Los Angeles. Present day. Michael Raines, an eccentric but brilliant cop, solves murders in a very unusual way - he turns the victims into his partners. These visions are figments of Raines...
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Los Angeles. Present day. Michael Raines, an eccentric but brilliant cop, solves murders in a very unusual way - he turns the victims into his partners. These visions are figments of Raines' imagination, and he knows it, but when he can't make the dead disappear, he works with them to find the killer. Through his discussions, along with the evidence, Raines' image of the victim changes until he has a clear picture of what really happened. Only when the case is closed do the visions end. Other detectives question Raines' sanity, and occasionally so does he. However, as long as his unique methods are helping catch criminals, Raines imagines he'll be just fine. Written by
Luis Guzmán originally had the role of Charlie Lincoln, but after the pilot was shot, he was replaced by Malik Yoba. NBC then asked that the producers re-shoot the scenes in which he appeared. See more »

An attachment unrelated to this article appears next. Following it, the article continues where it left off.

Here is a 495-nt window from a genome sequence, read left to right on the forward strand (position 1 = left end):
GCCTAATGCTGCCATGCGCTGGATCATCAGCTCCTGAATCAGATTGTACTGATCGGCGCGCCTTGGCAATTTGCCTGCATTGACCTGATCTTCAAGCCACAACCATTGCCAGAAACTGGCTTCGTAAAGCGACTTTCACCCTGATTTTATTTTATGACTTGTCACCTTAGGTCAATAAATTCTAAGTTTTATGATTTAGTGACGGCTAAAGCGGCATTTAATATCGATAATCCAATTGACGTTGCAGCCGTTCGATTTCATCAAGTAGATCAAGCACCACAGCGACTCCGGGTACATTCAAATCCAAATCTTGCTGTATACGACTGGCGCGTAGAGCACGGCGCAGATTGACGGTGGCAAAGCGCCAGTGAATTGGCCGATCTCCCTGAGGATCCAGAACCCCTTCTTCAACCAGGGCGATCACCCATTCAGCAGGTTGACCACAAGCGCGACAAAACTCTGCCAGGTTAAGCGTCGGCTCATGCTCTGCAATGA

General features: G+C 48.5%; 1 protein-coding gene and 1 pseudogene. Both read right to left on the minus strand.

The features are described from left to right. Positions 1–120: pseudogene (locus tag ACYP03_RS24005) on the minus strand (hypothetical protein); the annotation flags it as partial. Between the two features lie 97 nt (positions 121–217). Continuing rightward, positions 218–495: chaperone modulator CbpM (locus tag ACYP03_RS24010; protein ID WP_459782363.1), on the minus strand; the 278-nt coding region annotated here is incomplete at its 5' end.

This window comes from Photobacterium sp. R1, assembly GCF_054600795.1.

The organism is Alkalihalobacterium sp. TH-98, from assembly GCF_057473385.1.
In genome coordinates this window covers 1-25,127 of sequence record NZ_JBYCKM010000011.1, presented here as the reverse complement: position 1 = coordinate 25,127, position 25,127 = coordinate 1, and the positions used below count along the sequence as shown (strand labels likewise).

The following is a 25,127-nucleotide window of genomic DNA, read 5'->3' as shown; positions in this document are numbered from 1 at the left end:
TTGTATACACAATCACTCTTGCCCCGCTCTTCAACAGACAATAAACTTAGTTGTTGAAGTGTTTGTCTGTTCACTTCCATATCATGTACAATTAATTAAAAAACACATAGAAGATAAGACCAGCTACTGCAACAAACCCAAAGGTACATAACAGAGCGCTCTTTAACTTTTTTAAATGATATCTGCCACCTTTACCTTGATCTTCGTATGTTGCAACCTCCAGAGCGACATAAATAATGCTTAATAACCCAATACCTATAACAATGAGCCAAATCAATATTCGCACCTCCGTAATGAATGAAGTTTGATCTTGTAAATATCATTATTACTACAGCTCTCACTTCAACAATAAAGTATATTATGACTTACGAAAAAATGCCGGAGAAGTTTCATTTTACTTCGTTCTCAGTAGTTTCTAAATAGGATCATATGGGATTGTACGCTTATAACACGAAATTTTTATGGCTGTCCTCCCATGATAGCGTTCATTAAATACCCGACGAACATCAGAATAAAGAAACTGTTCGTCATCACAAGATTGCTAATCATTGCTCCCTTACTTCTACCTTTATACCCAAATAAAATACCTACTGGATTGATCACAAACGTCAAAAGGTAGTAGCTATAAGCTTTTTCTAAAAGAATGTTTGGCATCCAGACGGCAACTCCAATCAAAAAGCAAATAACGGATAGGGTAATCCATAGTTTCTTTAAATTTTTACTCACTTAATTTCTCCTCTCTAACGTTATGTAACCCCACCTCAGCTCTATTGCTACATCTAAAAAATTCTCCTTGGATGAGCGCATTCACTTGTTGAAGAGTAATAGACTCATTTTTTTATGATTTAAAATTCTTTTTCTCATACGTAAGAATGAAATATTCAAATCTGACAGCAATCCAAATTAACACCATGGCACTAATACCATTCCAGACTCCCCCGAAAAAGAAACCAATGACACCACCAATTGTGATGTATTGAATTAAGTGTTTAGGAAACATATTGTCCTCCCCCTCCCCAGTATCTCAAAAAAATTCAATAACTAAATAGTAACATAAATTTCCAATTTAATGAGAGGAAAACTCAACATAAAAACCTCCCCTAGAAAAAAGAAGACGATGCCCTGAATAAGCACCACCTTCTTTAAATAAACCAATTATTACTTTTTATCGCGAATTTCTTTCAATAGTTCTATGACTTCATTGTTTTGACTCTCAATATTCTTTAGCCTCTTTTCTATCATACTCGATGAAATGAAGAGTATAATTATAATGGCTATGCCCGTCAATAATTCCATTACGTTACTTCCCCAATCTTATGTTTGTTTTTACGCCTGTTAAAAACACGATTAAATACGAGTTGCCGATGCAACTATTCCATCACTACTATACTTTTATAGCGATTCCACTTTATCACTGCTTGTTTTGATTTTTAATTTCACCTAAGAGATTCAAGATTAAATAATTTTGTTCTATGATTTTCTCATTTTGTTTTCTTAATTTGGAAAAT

When the opening sequence begins the keypad on the door of Raines' car is missing but at the end of the sequence it is back on the door. See more »
Like another person here commented I was a little worried Jeff might be a little over the top in this. My fears were completely unjustified. I thought it was a wonderful, funny, sensitive performance. Jeff's quirks weren't a distraction here, the made perfect sense and complimented the character wonderfully. It made me a little reminiscent of Tenspeed and Brown Shoe because it was so enjoyable but honestly I don't remember that series very well, I was pretty young. Excellent writing, excellent acting, even excellent choices in music. Very satisfying. As for the commenter that said it had the same shtick as Monk: are you insane? You may need to go back and watch another episode of Monk. If there was any hallucinating happening there it was you not Mr. Monk.
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